- Live freely in soil and in roots of leguminous plants (mutualism)
- Able to fix N2 thanks to an enzyme called Nitrogenase which catalyses conversion of nitrogen (g) to Ammonium ions
1. Leguminous plant germinates, Roots produce proteins called lectins.
2. Lectins bind to polysaccharides on the cell surface of the bacteria.
3. Bacteria invade roots, spreading along the root hairs.
4. Some cells in the root are stimulated to divide and produce nodules, which the bacteria use to build up colonies inside.
- Conditions required by bacteria:
- Supply of Hydrogen (from NADPH in plant)
- Supply of ATP (from metabolism of sucrose in plant)
- Anaerobic conditions
Taking Nitrogen out of the air
Lightning can cause Nitrogen molecules to react with Oxygen molecules to form Nitrogen Oxides, which dissolve in rain water and are carried to the ground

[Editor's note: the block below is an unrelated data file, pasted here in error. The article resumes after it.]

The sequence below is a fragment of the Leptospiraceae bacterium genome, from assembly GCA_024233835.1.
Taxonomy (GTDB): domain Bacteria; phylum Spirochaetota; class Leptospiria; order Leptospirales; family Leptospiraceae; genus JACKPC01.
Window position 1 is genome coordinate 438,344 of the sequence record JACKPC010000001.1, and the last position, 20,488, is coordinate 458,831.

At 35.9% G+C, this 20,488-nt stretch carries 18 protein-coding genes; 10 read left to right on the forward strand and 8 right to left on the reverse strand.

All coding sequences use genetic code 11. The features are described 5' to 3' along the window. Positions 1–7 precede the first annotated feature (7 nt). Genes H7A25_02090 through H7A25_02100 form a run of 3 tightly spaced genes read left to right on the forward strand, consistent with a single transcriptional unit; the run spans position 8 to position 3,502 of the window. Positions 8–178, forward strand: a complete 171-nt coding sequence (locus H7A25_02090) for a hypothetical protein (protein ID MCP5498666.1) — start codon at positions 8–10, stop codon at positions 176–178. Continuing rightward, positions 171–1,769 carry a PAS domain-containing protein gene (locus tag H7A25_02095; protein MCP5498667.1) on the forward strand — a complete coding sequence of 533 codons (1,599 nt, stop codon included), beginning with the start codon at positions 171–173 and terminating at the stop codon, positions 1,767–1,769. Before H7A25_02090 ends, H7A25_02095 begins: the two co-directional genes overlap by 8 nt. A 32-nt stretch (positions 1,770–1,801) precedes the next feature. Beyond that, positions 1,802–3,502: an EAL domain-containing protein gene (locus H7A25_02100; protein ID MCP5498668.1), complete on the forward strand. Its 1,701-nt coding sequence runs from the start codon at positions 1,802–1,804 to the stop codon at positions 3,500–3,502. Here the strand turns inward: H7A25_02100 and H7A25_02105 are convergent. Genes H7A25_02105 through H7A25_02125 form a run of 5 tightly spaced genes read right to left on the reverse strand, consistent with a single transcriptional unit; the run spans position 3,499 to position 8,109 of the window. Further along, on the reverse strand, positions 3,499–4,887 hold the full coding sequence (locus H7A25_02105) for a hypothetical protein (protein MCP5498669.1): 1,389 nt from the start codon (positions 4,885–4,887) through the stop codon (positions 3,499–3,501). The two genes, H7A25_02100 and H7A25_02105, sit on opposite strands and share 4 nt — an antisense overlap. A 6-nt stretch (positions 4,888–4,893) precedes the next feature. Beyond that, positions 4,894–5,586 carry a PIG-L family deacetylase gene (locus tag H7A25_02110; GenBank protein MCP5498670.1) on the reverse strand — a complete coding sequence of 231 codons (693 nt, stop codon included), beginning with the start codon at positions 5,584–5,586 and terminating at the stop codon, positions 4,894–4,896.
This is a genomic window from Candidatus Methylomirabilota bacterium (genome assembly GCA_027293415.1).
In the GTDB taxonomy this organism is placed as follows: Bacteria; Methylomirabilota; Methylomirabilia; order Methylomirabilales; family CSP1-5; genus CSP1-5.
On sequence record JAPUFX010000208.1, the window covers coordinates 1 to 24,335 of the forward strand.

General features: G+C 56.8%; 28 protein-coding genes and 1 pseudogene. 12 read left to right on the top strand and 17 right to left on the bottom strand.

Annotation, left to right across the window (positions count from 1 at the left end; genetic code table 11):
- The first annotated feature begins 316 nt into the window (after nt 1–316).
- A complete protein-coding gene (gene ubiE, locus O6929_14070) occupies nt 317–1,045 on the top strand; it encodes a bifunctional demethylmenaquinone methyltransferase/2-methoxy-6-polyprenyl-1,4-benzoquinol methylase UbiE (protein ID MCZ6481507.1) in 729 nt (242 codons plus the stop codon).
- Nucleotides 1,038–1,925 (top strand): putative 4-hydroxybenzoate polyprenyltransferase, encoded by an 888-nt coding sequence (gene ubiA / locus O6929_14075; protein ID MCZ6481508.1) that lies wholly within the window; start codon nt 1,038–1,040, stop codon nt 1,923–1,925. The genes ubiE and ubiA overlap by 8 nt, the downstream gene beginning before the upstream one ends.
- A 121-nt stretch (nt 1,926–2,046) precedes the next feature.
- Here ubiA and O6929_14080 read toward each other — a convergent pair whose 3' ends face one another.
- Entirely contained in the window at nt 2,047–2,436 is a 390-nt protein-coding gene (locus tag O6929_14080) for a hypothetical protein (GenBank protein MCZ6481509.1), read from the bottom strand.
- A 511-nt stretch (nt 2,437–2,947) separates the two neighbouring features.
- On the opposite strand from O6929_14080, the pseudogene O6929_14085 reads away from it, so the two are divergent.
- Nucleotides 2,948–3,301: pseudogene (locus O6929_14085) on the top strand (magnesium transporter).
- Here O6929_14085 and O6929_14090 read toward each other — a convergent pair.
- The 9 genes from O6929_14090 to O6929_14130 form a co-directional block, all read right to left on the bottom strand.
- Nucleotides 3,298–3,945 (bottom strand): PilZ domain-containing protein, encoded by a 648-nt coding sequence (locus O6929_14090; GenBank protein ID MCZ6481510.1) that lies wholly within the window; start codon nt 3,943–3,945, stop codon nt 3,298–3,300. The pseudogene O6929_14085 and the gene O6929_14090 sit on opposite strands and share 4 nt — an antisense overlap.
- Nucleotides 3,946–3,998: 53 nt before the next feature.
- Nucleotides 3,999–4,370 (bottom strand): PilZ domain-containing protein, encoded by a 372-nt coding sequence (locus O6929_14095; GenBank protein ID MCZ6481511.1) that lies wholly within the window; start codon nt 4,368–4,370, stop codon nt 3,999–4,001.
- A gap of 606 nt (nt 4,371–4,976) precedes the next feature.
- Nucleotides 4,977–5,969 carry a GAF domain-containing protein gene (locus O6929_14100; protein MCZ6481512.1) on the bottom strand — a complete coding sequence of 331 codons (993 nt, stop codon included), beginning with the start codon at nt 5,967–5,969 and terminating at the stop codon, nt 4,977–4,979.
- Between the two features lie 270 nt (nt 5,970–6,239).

The Haber Process reacts Nitrogen and Hydrogen from the air with each other to form Ammonia. The Ammonia is then used to make Ammonium Nitrate (a fertiliser) which is spread on the ground.
The Role of Animals, nitrifying bacteria and denit
- Animals can only use Nitrogen that is already part of an organic molecule (cannot take it straight out the air)
- Most Nitrogen obtained from proteins in our diet, and also from nucleic acids
- Death = Proteins broken down into amino acids by decomposers. Some Amino acids are broken down into Ammonia in ammonification.
- eg. Nitrosomonas and Nitrobacter
- Only occurs in well-aerated soil (bogs deficient in Nitrates)
- Ammonia to Nitrites to Nitrates
- Reverse nitrogen fixation
- Nitrates converted to Nitrogen (g)
- Common in sewage treatment works, compost heaps and wet soils.